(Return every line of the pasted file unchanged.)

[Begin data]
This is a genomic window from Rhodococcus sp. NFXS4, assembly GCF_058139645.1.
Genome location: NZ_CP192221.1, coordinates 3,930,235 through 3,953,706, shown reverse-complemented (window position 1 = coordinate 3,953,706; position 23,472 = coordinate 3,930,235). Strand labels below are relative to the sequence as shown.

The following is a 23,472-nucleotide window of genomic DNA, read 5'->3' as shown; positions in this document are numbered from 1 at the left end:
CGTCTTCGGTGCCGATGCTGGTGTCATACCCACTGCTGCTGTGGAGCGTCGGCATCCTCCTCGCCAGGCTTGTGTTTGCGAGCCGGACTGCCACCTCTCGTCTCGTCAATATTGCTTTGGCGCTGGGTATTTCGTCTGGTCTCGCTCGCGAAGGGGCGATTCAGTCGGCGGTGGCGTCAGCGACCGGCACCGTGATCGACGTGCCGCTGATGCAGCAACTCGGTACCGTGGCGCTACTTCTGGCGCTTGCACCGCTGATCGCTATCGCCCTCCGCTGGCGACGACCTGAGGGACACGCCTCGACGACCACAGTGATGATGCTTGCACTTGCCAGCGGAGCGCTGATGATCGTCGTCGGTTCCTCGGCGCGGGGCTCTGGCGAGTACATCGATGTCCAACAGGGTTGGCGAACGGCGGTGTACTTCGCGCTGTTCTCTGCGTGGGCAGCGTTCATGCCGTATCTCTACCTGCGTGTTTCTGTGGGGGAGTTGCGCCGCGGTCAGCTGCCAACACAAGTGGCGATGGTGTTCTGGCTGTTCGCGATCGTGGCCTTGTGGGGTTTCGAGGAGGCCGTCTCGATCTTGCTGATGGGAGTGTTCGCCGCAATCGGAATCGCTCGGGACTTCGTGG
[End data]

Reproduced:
This is a genomic window from Rhodococcus sp. NFXS4, assembly GCF_058139645.1.
Genome location: NZ_CP192221.1, coordinates 3,930,235 through 3,953,706, shown reverse-complemented (window position 1 = coordinate 3,953,706; position 23,472 = coordinate 3,930,235). Strand labels below are relative to the sequence as shown.

The following is a 23,472-nucleotide window of genomic DNA, read 5'->3' as shown; positions in this document are numbered from 1 at the left end:
CGTCTTCGGTGCCGATGCTGGTGTCATACCCACTGCTGCTGTGGAGCGTCGGCATCCTCCTCGCCAGGCTTGTGTTTGCGAGCCGGACTGCCACCTCTCGTCTCGTCAATATTGCTTTGGCGCTGGGTATTTCGTCTGGTCTCGCTCGCGAAGGGGCGATTCAGTCGGCGGTGGCGTCAGCGACCGGCACCGTGATCGACGTGCCGCTGATGCAGCAACTCGGTACCGTGGCGCTACTTCTGGCGCTTGCACCGCTGATCGCTATCGCCCTCCGCTGGCGACGACCTGAGGGACACGCCTCGACGACCACAGTGATGATGCTTGCACTTGCCAGCGGAGCGCTGATGATCGTCGTCGGTTCCTCGGCGCGGGGCTCTGGCGAGTACATCGATGTCCAACAGGGTTGGCGAACGGCGGTGTACTTCGCGCTGTTCTCTGCGTGGGCAGCGTTCATGCCGTATCTCTACCTGCGTGTTTCTGTGGGGGAGTTGCGCCGCGGTCAGCTGCCAACACAAGTGGCGATGGTGTTCTGGCTGTTCGCGATCGTGGCCTTGTGGGGTTTCGAGGAGGCCGTCTCGATCTTGCTGATGGGAGTGTTCGCCGCAATCGGAATCGCTCGGGACTTCGTGG